DIY, Interiors, Kitchen

The Cult of the Porcelain Light Socket: This Old House Part 4

Do you really need ice?  The first weekend we tore up the kitchen (read about that here) we moved the refrigerator across the room to let more light into the room.  We never hooked the water line up and we were suddenly sans ice.  I thought Dave was waiting on moving the water line, but I found out that he was planning on just NEVER having ice again.  True.

Smash cut to a few weekends ago when my father-in-law George was visiting.  He noticed the lack of ice and assisted Dave in putting in a copper water line to the new freezer location so that we could have ice again.  Most of our basement has an unfinished ceiling and as it turns out, the water line was very easy to move and, as it turn out, Dave really loves ice.

While George was in town, we added another ceiling fixture.  The room boasted one ceiling light before and it was so dark in the winter that on more than one occasion I would attempt turn on a light that was already on.  Have you ever done that?  That’s a clear indicator that you need more light.

We added a light and moved the original light over so that they are centered in the room.  That was an easy sentence to write, but it wasn’t an easy job due to the plaster and lathe ceiling and the original dimmer switch.  I saw several Davinciesque diagrams from George and Dave, was asked if they could use my bread knife to cut something (“no”), and many things were lost and found again on top of the refrigerator.

I took my time and picked out these fabulous, really affordable light fixtures:

Because I’ve blossomed into an indecisive person with this remodel, these $1.49  Leviton porcelain light sockets might jazz up the space for a while. I kind of like them though so if they stay with us for a year, I would be fine with that.  Some of you may know this already, but these light sockets have a little bit of a cult following.

green porcelain light socket
Commune makes these in a variety of fun colors (at $45 each).

These fixtures are also called “keyless lamp holders” and the design was developed by Russian immigrant Isidor Leviton in 1910.  The socket is in the shape of a candleholder and it was specifically designed to hold the exciting and new Edison light bulb.  In over 100 years the design hasn’t changed much at all and they still carry Leviton’s name although the factory has moved a few times.  I do find the history and the simple clean look appealing and a little romantic.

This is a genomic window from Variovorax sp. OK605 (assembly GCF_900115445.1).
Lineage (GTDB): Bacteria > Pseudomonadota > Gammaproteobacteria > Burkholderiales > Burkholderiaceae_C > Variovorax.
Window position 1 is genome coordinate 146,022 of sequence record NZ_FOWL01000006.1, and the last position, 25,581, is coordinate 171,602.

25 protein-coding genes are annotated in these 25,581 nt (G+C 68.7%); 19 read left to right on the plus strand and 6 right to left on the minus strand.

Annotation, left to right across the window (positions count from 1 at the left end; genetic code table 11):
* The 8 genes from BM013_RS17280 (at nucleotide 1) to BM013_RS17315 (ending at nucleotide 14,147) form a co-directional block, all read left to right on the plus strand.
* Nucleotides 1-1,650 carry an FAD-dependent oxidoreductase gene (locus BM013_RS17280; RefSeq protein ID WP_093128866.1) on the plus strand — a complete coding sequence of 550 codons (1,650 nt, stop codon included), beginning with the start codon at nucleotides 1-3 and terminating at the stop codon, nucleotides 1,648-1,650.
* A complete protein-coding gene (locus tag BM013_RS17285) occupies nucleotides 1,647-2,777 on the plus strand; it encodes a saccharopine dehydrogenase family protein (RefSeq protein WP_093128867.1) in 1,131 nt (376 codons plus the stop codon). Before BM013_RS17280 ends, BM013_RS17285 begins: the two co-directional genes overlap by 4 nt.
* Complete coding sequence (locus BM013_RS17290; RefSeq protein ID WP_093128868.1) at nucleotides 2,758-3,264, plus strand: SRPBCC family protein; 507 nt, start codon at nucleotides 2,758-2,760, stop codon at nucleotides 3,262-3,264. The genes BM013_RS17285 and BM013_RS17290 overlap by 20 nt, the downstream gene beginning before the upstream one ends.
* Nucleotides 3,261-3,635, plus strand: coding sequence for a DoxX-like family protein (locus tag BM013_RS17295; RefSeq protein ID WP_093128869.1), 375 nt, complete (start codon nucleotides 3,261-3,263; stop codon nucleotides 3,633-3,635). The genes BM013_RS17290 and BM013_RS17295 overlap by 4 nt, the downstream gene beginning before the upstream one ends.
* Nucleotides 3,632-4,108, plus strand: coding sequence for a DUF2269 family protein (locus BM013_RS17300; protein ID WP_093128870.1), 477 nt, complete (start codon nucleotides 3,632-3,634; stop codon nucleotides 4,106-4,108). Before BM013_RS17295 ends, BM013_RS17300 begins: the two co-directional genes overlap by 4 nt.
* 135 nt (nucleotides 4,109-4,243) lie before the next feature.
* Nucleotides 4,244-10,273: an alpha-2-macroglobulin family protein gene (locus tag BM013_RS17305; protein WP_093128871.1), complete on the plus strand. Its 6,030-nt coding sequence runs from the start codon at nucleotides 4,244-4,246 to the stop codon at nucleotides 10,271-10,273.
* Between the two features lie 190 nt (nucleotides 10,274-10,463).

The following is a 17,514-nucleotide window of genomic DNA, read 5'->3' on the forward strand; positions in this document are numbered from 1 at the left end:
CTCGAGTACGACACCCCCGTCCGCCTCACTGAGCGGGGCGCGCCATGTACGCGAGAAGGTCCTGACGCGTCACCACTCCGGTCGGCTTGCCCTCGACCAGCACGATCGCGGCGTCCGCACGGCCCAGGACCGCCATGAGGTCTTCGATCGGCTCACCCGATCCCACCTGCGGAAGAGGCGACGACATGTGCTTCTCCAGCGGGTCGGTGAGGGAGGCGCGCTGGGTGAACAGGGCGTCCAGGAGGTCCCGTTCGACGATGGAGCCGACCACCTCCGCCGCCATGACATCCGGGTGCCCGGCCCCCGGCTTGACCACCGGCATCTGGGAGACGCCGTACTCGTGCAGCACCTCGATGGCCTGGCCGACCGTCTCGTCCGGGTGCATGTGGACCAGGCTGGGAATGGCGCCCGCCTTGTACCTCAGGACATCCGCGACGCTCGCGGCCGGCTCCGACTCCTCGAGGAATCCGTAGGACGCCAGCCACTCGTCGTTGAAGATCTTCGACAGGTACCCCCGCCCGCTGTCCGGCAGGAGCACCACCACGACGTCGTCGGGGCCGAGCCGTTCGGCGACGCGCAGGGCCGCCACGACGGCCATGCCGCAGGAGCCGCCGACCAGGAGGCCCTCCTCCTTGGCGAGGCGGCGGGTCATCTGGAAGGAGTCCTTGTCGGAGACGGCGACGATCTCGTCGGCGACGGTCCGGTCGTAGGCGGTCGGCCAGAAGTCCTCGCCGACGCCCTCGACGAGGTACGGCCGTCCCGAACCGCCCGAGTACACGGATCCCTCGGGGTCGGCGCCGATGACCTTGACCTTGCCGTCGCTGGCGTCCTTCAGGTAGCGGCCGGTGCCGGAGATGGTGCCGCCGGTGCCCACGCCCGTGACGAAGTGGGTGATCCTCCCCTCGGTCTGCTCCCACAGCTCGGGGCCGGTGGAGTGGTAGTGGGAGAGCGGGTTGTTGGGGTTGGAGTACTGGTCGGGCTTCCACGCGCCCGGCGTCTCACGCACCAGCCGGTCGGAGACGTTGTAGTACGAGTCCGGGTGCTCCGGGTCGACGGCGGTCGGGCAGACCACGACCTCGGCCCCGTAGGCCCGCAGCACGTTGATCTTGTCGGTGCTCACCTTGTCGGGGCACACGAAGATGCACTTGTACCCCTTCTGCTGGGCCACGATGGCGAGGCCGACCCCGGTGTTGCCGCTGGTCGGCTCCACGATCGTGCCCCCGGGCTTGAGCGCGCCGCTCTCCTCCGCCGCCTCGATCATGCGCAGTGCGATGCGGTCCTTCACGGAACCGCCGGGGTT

porcelain sockets kitchen
Jersey Ice Cream Company makes them look cool (if a little unfinished to the average person). (Photo Source)
porcelain light sockets kitchen
This row of porcelain light sockets kind of reminds me of marquee lights. (Photo Source)
defiance fixture
The Cylinder Fixture from Schoolhouse Electric is a variation of the Leviton porcelain socket.
defiance fixture
The Defiance Fixture, also from Schoolhouse Electric, has a similar vintage vibe.

What do you think?  I like them, but I can also imagine most contractors thinking that I’m insane if I used one in a client’s house.  I’m going to ease into thinking about light fixtures for this room.  They’re one of the last things installed, so I’ve got the time and I’m taking it.

“I have not failed. I’ve just found 10,000 ways that won’t work.”
Thomas A. Edison















2 thoughts on “The Cult of the Porcelain Light Socket: This Old House Part 4”

  1. We are now the homeowners whose contractor thinks we’re painfully cheap (on a $200k remodel) and/or insane for wanting these as a design element in our cabin! Have you used them in any projects? We love their simplicity!

    1. Yes, but I’ve used them on a personal project – our old carriage house that we converted into an office. You can easily change them out if you get tired of them in a few years. Buck the trend and go for it!

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